People with neonatal adrenoleukodystrophy (NALD) or infantile Refsum disease are more variables that people with Zellweger syndrome usually features and signs and symptoms of the disease do not develop until early childhood or late childhood. These individuals may have many of the features seen in people with more severe disease, but however, altering usually progresses more slowly. Often children with these disorders are less severe hypotonia, vision problems, hearing loss, liver dysfunction, developmental delays and some degree of intellectual disability. Most people with neonatal adrenoleukodystrophy survive infancy, and those with infantile Refsum disease may reach adulthood.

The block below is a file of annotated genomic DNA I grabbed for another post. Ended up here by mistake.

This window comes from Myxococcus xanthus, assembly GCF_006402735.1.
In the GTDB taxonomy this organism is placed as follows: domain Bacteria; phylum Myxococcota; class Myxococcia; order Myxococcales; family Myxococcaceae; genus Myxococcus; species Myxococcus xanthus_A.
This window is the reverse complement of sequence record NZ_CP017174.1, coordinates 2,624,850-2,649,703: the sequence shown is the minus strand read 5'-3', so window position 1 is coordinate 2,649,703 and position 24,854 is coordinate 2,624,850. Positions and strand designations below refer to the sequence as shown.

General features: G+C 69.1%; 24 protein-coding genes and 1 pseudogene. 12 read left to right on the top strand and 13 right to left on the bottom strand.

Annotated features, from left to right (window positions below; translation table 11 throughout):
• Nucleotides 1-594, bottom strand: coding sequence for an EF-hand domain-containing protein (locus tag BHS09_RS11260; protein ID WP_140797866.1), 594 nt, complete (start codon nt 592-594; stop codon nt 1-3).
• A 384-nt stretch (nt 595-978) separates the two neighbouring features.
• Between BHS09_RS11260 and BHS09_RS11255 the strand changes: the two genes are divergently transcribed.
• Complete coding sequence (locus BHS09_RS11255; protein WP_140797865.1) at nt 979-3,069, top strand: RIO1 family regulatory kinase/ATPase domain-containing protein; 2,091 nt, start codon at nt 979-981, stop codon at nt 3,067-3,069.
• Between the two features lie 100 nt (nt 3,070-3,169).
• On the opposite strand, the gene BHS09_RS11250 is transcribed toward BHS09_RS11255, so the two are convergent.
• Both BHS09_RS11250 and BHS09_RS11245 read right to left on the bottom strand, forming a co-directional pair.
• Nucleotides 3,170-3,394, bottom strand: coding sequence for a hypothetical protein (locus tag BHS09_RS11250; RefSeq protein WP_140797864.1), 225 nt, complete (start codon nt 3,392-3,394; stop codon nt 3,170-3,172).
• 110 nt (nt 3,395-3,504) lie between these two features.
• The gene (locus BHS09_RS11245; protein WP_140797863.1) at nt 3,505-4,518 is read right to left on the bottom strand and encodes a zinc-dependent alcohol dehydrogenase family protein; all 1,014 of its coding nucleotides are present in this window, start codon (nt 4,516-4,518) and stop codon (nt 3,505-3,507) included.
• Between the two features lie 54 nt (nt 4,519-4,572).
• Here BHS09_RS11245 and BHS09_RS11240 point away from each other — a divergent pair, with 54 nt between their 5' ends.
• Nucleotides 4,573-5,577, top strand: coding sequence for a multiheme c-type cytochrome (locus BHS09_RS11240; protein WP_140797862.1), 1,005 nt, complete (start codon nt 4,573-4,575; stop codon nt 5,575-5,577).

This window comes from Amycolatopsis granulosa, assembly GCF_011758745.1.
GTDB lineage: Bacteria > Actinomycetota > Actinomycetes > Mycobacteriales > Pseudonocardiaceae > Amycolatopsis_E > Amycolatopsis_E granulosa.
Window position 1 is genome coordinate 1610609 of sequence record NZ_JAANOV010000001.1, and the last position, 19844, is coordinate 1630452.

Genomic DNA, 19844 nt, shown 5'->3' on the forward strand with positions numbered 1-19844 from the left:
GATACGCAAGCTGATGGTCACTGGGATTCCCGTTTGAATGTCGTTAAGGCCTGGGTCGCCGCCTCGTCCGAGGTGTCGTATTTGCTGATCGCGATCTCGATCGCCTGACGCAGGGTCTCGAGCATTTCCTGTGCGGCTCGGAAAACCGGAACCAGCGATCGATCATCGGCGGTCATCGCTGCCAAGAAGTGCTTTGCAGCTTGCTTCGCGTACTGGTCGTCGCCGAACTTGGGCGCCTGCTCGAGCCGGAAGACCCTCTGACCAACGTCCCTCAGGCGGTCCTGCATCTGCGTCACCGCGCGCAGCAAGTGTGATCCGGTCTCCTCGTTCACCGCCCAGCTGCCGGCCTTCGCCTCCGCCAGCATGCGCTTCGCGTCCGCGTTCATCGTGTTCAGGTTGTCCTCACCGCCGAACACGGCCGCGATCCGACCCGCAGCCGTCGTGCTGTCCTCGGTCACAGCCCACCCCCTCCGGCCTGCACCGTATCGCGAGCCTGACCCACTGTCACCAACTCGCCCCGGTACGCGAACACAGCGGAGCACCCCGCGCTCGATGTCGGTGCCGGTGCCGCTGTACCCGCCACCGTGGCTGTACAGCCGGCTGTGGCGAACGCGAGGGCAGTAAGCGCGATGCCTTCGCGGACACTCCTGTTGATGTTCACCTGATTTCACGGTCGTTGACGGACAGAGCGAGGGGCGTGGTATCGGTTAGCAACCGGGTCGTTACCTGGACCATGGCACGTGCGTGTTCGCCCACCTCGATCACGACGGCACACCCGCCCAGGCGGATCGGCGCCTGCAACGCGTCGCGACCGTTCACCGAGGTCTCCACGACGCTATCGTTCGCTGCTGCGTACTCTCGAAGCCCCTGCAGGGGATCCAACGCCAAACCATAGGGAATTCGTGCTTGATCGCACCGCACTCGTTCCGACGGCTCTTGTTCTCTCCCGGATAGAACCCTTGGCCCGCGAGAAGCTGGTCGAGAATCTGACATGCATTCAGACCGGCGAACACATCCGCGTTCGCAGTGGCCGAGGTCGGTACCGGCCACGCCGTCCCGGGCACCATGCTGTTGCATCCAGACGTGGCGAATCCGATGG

Mutations have been identified in at least 13 genes, which result in alterations of Zellweger spectrum: PEX1 (peroxisomal biogenesis factor 1, 7q21.2), PEX2 (peroxisomal biogenesis factor 2, 8q21.1), PEX3 (peroxisomal biogenesis factor 3 , 6q24.2), PEX5 (peroxisomal biogenesis factor 5, 12p13.31), PEX6 (peroxisomal biogenesis factor 6, 6p21.1), PEX10 (peroxisomal biogenesis factor 10 1p36.32), PEX12 (peroxisomal biogenesis factor 12, 17q12 ), PEX13 (peroxisomal biogenesis factor 13, 2p16.1), PEX14 (peroxisomal biogenesis factor 14 1p36.22), PEX16 (peroxisomal biogenesis factor 16, 11p11.2), PEX19 (peroxisomal biogenesis factor 19, 1q23.2), pEX26 (peroxisomal biogenesis factor 26 22q11.21) and PEX11B (peroxisomal biogenesis factor 11 beta, 1q21.1).